The United States was the first country to recognize Israel as a state in 1948, and the first to recognize Jerusalem as the capital of Israel in 2017. Israel is a great partner to the United States, and Israel has no greater friend than the United States. The unbreakable bond between our two countries has never been stronger. Americans and Israelis remain united by our shared commitment to individual liberty, self-government, economic prosperity, and the struggle against international terrorism. A long-standing U.S. priority is to promote a comprehensive and lasting solution to the Israeli-Palestinian conflict by urging both sides to look toward the future, rather than at historical narratives and grievances. To this end, in January 2020, President Trump released the U.S. Vision for Peace providing a realistic, implementable plan for both the Israeli and Palestinian people. The United States is also committed to encouraging increased cooperation and normalization of ties between Israel and Arab and Muslim majority states, as exemplified by the Abraham Accords and recent normalization agreements between Israel and the United Arab Emirates, Bahrain, Morocco and Sudan.
U.S. Security Cooperation with Israel
Israel’s security is a long-standing cornerstone of U.S. foreign policy. The United States’ commitment to Israel’s security is supported by robust defense cooperation and the 10-year, $38 billion Memorandum of Understanding (MOU) signed by the United States and Israel in 2016. Consistent with the MOU, the United States annually provides $3.3 billion in Foreign Military Financing and $500 million for cooperative programs for missile defense.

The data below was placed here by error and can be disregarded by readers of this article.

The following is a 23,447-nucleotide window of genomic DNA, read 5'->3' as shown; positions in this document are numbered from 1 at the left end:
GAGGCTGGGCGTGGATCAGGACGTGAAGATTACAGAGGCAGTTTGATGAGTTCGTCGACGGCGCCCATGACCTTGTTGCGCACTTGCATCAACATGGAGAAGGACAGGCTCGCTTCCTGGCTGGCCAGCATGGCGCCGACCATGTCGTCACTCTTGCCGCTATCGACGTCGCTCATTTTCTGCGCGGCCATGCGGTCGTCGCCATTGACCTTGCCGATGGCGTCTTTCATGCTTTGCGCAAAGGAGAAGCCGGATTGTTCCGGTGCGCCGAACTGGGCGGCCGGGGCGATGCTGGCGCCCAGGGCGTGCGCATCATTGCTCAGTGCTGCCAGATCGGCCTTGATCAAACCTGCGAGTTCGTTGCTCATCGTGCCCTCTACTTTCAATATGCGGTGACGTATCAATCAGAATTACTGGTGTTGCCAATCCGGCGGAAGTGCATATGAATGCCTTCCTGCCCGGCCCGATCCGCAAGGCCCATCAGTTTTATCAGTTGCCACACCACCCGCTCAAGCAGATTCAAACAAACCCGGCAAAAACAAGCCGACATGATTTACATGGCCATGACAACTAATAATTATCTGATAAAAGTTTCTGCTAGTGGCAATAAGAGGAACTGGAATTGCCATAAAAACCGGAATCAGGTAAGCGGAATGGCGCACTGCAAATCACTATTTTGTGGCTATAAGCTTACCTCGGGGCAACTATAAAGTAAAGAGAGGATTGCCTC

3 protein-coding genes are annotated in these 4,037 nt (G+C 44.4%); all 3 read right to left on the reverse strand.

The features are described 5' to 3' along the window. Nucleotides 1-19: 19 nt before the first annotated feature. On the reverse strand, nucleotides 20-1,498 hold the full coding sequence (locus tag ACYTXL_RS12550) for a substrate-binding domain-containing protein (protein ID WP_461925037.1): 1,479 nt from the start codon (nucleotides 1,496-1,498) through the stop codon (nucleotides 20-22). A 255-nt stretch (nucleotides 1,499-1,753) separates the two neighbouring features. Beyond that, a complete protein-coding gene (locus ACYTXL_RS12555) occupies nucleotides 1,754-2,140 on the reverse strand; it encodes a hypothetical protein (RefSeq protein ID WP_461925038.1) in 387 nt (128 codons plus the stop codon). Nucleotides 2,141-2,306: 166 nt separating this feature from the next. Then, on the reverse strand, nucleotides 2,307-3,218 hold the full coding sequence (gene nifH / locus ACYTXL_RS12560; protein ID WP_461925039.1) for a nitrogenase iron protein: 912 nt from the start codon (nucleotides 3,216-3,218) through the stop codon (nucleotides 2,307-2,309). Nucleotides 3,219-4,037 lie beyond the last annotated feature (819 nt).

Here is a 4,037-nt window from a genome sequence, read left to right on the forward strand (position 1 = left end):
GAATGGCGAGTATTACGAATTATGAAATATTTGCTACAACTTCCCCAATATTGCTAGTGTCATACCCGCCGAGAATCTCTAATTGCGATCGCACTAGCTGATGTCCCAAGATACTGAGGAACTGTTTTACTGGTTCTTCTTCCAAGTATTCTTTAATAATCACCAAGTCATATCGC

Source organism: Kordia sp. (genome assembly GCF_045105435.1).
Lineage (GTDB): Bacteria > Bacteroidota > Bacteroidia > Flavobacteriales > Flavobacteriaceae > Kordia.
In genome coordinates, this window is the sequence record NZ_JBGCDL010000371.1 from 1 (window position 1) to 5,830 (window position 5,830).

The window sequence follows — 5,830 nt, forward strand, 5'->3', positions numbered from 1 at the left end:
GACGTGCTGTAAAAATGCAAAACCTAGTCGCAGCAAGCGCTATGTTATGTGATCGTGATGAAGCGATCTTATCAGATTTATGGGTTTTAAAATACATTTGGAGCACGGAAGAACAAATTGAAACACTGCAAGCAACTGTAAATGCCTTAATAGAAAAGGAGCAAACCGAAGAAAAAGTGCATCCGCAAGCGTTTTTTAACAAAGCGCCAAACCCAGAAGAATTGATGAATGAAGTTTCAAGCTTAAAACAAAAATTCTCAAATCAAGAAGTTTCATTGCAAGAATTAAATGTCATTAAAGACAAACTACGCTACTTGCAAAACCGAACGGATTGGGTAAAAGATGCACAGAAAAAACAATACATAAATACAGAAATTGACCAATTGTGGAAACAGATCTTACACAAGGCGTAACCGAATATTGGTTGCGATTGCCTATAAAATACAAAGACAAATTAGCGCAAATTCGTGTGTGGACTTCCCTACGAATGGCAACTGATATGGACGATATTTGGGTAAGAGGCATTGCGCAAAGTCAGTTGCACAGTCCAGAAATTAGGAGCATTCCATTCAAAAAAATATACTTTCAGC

In addition to security assistance, the United States participates in a variety of exchanges with Israel, including joint military exercises, research, and weapons development. Further, through the annual Joint Counterterrorism Group and regular strategic dialogues, the United States and Israel work together to counter a range of regional threats.
Bilateral Economic Relations
The U.S.-Israel economic and commercial relationship is strong, anchored by bilateral trade of close to $50 billion in goods and services annually. U.S.-Israel bilateral economic relations are codified in a number of treaties and agreements, including the 1985 U.S.-Israel Free Trade Agreement (FTA) and the Agreement on Trade in Agricultural Products. Since signing the FTA in 1985, U.S.-Israel bilateral goods and services trade has grown eight-fold, making the United States Israel’s largest trading partner. U.S. goods exports to Israel in 2019 were $14.7 billion, with $19.6 billion of imports in 2019. U.S. exports of services to Israel were an estimated $5.7 billion in 2019, with imports of $7.4 billion. The United States and Israel also coordinate scientific and cultural exchanges through the Binational Science Foundation (BSF), the Binational Agricultural Research and Development Foundation (BARD), Binational Industrial Research and Development Foundation (BIRD) and the U.S.-Israeli Education Foundation. To facilitate economic cooperation, the two countries convene a Joint Economic Development Group each year to discuss our economic partnership and possible initiatives for the coming year.